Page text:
The NWCU and local building trades unions have launched a witch-hunt against militant workers aimed at bullying carpenters into surrendering. Lawyers for the NWCU have already sent out letters to organizers of the Peter J. McGuire Group demanding that they “cease and desist” from advocating “wildcat strikes” and threatening to hold their leaders “personally responsible for any resulting violations and will pursue all legal remedies available under state and federal law as well as the UBC Constitution.”
In a last-ditch effort to intimidate the strikers, NWCU Executive Treasurer Evelyn Shapiro, Kings County Labor Council leader Nicole Grant and building trades union leaders Monty Anderson and Chris McLain have resorted to redbaiting members of the Peter J. McGuire Group and Seattle City Councilwoman and Socialist Alternative member Kshama Sawant, who has made public statements in support of the strikers. Their crude attacks on “extremist Marxists,” which echo Trump’s right-wing rantings against socialism, are aimed at blocking the radicalization of workers and their revolt against the corporatist unions. Anderson recently complained to a right-wing radio host that the “membership was being estranged from the leadership and was separating from the herd.”
Workers must be on guard against provocations by the union officials, who are more than willing to collude with the courts, the police and federal agents to frame up and jail militant workers. The most dangerous folly would be to underestimate the ruthlessness of the union bureaucracy, which sees in the upsurge of the carpenters an existential threat to their lucrative relations with the corporations.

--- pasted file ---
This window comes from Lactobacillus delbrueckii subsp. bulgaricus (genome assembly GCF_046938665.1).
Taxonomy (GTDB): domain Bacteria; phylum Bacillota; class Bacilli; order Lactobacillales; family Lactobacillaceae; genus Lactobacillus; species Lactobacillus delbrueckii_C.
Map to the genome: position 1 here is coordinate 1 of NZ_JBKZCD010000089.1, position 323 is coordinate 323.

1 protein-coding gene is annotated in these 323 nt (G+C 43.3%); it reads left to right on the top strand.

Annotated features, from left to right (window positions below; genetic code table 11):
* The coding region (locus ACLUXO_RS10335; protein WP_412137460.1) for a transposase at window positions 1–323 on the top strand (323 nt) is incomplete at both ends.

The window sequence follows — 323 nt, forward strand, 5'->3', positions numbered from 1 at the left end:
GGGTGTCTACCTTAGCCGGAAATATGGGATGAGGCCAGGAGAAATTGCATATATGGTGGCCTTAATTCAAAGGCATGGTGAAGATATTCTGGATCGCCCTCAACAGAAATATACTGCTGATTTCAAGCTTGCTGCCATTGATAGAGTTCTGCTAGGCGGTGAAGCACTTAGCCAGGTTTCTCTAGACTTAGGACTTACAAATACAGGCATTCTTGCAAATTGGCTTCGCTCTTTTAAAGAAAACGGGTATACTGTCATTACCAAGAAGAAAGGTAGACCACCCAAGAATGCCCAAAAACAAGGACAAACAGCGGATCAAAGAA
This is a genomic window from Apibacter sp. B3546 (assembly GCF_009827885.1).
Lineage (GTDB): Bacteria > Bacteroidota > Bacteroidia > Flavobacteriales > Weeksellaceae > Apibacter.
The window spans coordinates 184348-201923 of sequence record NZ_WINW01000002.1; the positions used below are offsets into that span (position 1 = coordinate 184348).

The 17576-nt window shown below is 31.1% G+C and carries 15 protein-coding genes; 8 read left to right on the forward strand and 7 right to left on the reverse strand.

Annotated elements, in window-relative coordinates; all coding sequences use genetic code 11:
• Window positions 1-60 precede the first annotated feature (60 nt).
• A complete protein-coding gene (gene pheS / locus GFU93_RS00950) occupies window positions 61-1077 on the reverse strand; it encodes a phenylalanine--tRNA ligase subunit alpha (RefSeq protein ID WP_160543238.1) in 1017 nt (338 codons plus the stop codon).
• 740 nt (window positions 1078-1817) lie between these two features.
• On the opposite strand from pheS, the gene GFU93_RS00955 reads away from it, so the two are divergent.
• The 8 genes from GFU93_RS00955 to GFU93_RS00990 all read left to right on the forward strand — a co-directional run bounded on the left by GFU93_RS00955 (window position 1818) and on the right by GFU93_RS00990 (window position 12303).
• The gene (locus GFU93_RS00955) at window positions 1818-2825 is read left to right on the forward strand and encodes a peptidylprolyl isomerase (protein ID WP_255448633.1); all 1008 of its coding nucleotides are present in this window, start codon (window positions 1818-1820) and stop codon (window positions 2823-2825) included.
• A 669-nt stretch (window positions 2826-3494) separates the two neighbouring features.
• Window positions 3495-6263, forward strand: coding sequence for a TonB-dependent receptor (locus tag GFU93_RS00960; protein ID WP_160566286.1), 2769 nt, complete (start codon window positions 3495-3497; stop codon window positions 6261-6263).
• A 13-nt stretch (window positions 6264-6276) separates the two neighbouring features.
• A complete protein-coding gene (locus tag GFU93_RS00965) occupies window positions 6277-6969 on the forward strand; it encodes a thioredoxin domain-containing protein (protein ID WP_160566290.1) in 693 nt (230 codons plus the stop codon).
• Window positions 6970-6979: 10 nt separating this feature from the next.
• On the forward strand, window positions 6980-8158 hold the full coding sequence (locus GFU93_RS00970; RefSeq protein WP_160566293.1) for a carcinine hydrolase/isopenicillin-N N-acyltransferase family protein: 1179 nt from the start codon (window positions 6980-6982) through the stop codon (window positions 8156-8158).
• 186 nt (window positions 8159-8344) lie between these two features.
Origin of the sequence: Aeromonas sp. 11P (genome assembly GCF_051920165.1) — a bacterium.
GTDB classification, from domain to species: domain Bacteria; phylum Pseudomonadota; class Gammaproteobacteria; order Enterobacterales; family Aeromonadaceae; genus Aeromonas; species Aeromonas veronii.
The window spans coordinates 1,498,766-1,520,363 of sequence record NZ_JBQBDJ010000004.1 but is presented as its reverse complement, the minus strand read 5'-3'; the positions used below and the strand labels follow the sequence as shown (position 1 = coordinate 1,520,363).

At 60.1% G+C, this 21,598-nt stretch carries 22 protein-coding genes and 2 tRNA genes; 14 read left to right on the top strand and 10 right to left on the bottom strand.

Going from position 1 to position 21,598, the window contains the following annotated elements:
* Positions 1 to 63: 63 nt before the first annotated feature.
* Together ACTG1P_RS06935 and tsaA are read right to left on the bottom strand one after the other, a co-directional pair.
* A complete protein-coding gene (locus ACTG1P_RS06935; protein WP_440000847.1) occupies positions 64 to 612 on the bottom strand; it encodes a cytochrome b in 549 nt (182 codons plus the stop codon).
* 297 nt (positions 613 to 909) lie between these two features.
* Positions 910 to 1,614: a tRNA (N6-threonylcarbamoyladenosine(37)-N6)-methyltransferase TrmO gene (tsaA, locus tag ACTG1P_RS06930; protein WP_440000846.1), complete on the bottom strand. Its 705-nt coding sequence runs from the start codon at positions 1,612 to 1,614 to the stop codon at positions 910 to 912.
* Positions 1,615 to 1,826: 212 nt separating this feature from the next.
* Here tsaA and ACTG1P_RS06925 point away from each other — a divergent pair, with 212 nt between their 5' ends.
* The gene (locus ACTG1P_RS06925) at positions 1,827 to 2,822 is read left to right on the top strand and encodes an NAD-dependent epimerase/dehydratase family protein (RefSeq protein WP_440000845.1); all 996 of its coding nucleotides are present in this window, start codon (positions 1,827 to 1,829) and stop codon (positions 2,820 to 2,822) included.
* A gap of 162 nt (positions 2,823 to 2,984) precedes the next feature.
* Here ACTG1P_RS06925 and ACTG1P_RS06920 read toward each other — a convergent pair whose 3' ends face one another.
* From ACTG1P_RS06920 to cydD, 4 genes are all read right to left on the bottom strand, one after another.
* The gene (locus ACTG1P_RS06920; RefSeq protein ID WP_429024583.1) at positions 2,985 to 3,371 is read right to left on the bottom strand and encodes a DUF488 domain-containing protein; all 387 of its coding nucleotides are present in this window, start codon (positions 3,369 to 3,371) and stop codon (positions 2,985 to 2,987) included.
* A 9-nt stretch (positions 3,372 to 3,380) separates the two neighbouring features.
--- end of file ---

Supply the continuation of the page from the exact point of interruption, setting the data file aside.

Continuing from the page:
NWCU Executive Treasurer Evelyn Shapiro got $259,038 in union compensation in 2020. Her boss, UBC General President Douglas McCarron, pocketed $519,000, and his 10 underlings on the UBC executive board got another $3.7 million combined. In 2020, the UBC national headquarters disbursed $123 million on “union administration,” “general overhead,” “purchase of investments and fixed assets” and “political activities and lobbying,” while paying “$0” on strike activities. In recent years UBC leaders of Michigan and New Jersey affiliates have been jailed for stealing pension funds.
The role of Socialist Alternative
While there are many militant carpenters who look to the Peter J. McGuire Group to express their opposition, it must be said that the political outlook of the group’s leaders is fatally flawed. No matter how sharp their rhetoric against the UBC bureaucrats, in the end they hope to convince Shapiro & Co. to adopt more militant policies and reform the union.
This false and naïve conception has been reinforced by Sawant and the Socialist Alternative, which have done everything to conceal the irreconcilable class conflict between the carpenters and the working class on the one side, and their implacable enemies who run the NWCU, UBC and AFL-CIO on the other. At every point Sawant has sought to keep workers tied to the corporatist unions and prevent the independent industrial and political mobilization of the working class against the Democratic Party, which dominates state and local politics.
In her remarks at a public rally on Saturday, Sawant presented the sabotage of the strike as the “mistaken direction of the leadership” who were pursuing a “losing strategy,” not the deliberate and politically conscious decisions of union executives whose material interests are completely separated from and hostile to those of the working class.
Sawant invited Shapiro and Grant to the Saturday event. She said, “I believe for the labor movement to win victories we need transparent discussion and even debate on strategy and tactics,” she said, adding, “I do feel it is unfortunate that neither one of them has joined us here.”